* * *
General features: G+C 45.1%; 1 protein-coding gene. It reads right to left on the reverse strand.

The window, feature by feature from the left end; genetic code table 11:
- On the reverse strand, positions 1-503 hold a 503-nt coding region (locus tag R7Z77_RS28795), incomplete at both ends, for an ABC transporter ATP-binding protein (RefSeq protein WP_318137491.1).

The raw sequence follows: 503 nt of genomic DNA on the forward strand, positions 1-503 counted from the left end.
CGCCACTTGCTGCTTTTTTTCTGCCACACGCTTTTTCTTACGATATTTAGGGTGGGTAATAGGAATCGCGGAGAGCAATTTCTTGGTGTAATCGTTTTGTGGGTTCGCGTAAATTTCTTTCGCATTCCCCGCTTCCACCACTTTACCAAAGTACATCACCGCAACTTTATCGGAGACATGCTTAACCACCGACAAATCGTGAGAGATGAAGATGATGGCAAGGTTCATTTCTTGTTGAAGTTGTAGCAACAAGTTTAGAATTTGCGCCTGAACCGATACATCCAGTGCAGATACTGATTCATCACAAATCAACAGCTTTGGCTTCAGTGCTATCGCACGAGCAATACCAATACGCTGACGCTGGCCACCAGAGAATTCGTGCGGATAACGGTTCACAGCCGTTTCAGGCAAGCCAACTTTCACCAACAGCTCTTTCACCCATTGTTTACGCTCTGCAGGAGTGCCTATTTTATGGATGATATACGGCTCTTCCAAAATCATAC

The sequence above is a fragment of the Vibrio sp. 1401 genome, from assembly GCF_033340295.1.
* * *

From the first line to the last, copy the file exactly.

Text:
General features: G+C 45.1%; 1 protein-coding gene. It reads right to left on the reverse strand.

The window, feature by feature from the left end; genetic code table 11:
- On the reverse strand, positions 1-503 hold a 503-nt coding region (locus tag R7Z77_RS28795), incomplete at both ends, for an ABC transporter ATP-binding protein (RefSeq protein WP_318137491.1).

The raw sequence follows: 503 nt of genomic DNA on the forward strand, positions 1-503 counted from the left end.
CGCCACTTGCTGCTTTTTTTCTGCCACACGCTTTTTCTTACGATATTTAGGGTGGGTAATAGGAATCGCGGAGAGCAATTTCTTGGTGTAATCGTTTTGTGGGTTCGCGTAAATTTCTTTCGCATTCCCCGCTTCCACCACTTTACCAAAGTACATCACCGCAACTTTATCGGAGACATGCTTAACCACCGACAAATCGTGAGAGATGAAGATGATGGCAAGGTTCATTTCTTGTTGAAGTTGTAGCAACAAGTTTAGAATTTGCGCCTGAACCGATACATCCAGTGCAGATACTGATTCATCACAAATCAACAGCTTTGGCTTCAGTGCTATCGCACGAGCAATACCAATACGCTGACGCTGGCCACCAGAGAATTCGTGCGGATAACGGTTCACAGCCGTTTCAGGCAAGCCAACTTTCACCAACAGCTCTTTCACCCATTGTTTACGCTCTGCAGGAGTGCCTATTTTATGGATGATATACGGCTCTTCCAAAATCATAC

The sequence above is a fragment of the Vibrio sp. 1401 genome, from assembly GCF_033340295.1.